Edgy Thanksgiving-Themed Magazine Ad Backfires for Colorado Pizzeria

A recent magazine ad making light of Native Americans’ experience with smallpox is an example of how edgy humor can backfire for pizza restaurants.

Right Coast Pizza, located in Greeley, Colorado, has come under fire after the Thanksgiving-themed ad appeared in a local music, arts and entertainment magazine called BandWagon. The ad depicts a woman in pilgrim attire offering pizza to a Native American man, with text that reads, “Sorry about all the smallpox … Who wants a slice of pepperoni?”

Epidemics of smallpox, a disease brought to the New World by European settlers, ravaged Native American tribes for centuries. Natives of the Americas had no history of exposure to the viral infection and, thus, no natural immunity against it.

Right Coast Pizza owner Justin Vogel told the Denver Post that he was trying to prevent circulation of the ad after the pizzeria received angry phone calls and emails about it. The ad has been removed from the publication’s website.

“I take full responsibility,” Vogel told the Denver Post. “We screwed up. How can we make this right?”

He said he gave the BandWagon staff creative rein in developing the ad, but when they sent it to him for his review, he didn’t look at it carefully.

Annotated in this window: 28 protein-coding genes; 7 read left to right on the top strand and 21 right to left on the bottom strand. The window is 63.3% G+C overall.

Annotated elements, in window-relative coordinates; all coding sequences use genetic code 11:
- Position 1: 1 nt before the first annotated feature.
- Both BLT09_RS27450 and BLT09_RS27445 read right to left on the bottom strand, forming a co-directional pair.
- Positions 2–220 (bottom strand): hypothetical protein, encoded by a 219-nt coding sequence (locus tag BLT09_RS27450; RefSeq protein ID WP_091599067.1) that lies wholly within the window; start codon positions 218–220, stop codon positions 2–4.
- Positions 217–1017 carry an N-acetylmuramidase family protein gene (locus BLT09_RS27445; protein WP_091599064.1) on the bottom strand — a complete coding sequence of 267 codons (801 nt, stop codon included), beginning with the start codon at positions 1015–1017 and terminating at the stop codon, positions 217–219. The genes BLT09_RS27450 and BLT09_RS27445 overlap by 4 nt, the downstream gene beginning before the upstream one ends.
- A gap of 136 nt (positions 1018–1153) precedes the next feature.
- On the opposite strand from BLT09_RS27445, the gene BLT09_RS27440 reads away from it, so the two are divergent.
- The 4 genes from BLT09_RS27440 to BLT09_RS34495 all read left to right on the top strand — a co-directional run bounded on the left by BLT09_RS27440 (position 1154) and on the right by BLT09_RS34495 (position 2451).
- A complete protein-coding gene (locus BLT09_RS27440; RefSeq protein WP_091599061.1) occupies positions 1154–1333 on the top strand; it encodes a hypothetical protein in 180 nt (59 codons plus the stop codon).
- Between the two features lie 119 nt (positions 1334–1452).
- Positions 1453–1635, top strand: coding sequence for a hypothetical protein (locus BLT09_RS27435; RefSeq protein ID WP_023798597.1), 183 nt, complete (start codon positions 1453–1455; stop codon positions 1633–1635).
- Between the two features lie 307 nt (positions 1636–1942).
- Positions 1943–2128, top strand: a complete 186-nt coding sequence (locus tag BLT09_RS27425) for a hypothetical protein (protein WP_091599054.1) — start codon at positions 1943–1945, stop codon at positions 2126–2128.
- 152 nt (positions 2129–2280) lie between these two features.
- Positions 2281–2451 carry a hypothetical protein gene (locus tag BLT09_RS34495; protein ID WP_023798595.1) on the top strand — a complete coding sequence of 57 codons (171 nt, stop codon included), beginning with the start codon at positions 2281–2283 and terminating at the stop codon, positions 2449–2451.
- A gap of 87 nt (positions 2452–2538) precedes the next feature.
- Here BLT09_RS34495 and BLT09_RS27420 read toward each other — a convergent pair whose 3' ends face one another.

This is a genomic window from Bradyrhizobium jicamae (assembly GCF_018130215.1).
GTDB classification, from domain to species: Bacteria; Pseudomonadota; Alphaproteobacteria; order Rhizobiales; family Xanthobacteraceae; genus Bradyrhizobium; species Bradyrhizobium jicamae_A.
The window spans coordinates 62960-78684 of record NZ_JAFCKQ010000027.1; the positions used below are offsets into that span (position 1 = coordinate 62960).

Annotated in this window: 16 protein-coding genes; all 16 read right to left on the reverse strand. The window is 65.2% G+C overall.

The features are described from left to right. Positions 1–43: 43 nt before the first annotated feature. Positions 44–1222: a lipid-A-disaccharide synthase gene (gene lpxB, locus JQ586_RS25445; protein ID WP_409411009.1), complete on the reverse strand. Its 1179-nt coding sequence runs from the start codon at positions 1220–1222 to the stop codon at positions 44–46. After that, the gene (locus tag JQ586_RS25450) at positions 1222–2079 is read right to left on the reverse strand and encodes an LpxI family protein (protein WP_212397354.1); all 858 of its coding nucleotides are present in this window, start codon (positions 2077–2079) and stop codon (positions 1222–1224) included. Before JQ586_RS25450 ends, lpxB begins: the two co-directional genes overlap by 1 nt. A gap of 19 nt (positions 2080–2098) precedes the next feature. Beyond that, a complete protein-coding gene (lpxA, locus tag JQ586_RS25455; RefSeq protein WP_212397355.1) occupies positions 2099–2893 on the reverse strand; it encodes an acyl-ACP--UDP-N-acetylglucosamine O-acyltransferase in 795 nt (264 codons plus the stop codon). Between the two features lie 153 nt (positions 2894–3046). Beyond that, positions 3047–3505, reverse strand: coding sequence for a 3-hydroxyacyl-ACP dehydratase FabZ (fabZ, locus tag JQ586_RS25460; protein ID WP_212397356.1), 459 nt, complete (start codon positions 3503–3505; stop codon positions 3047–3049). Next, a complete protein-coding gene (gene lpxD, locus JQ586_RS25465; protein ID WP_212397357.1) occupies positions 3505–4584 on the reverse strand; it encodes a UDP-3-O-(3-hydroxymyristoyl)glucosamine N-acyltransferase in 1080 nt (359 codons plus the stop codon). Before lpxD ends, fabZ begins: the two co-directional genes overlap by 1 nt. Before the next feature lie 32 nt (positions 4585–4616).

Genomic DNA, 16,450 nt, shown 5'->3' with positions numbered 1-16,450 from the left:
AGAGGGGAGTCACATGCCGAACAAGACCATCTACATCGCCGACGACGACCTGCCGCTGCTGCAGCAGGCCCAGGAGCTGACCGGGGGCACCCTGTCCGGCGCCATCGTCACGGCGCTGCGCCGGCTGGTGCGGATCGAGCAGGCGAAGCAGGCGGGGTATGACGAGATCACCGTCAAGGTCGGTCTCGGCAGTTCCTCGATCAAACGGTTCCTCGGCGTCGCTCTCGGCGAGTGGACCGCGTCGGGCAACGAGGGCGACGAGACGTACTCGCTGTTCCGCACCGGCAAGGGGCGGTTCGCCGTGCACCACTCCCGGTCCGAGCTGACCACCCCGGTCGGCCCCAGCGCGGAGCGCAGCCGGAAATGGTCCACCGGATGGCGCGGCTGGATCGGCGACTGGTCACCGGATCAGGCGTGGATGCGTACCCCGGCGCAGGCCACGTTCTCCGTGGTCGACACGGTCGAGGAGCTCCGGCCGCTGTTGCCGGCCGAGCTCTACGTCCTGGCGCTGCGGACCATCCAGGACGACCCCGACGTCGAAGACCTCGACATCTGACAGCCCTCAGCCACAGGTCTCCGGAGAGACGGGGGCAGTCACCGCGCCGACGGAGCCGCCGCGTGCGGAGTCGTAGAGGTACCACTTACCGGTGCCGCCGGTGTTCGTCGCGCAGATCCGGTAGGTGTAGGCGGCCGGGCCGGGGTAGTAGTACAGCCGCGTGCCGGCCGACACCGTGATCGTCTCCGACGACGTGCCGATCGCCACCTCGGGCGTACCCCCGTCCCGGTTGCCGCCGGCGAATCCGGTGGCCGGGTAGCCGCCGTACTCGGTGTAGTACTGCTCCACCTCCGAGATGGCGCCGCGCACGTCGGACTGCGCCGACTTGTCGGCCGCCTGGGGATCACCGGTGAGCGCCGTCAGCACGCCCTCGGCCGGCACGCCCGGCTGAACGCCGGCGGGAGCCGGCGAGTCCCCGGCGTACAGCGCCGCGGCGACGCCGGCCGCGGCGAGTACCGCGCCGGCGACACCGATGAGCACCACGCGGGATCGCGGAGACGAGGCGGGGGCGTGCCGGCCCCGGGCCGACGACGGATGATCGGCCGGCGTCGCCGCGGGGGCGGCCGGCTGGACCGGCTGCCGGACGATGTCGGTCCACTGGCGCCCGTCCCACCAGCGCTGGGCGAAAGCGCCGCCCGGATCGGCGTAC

In a Nov. 16 post on Facebook, the company said, "Bandwagon and ourselves try to keep our ads edgy and by no means did we intend to offend anyone. We sincerely apologize for the lack of awareness on our part and for the insensitive design of the ad. This was a poor choice of words and we regret that something like this made it to print.”

In the interview with the Denver Post, Vogel said, “I don’t know if the right term is ‘racist.’ It is definitely not correct. It is, basically, making light of genocide. It is coarse and inappropriate.”

According to History.com, there is evidence that 18th-century colonists intentionally gave smallpox-infected blankets to Native Americans in an attempt to infect a tribe of Delaware Indians who had waged war on Fort Pitt in present-day Pittsburgh. Some historians have also said the U.S. Army deliberately gave smallpox-infected blankets to tribes in the 1800s as a biological weapon of genocide, although the question is debated among scholars.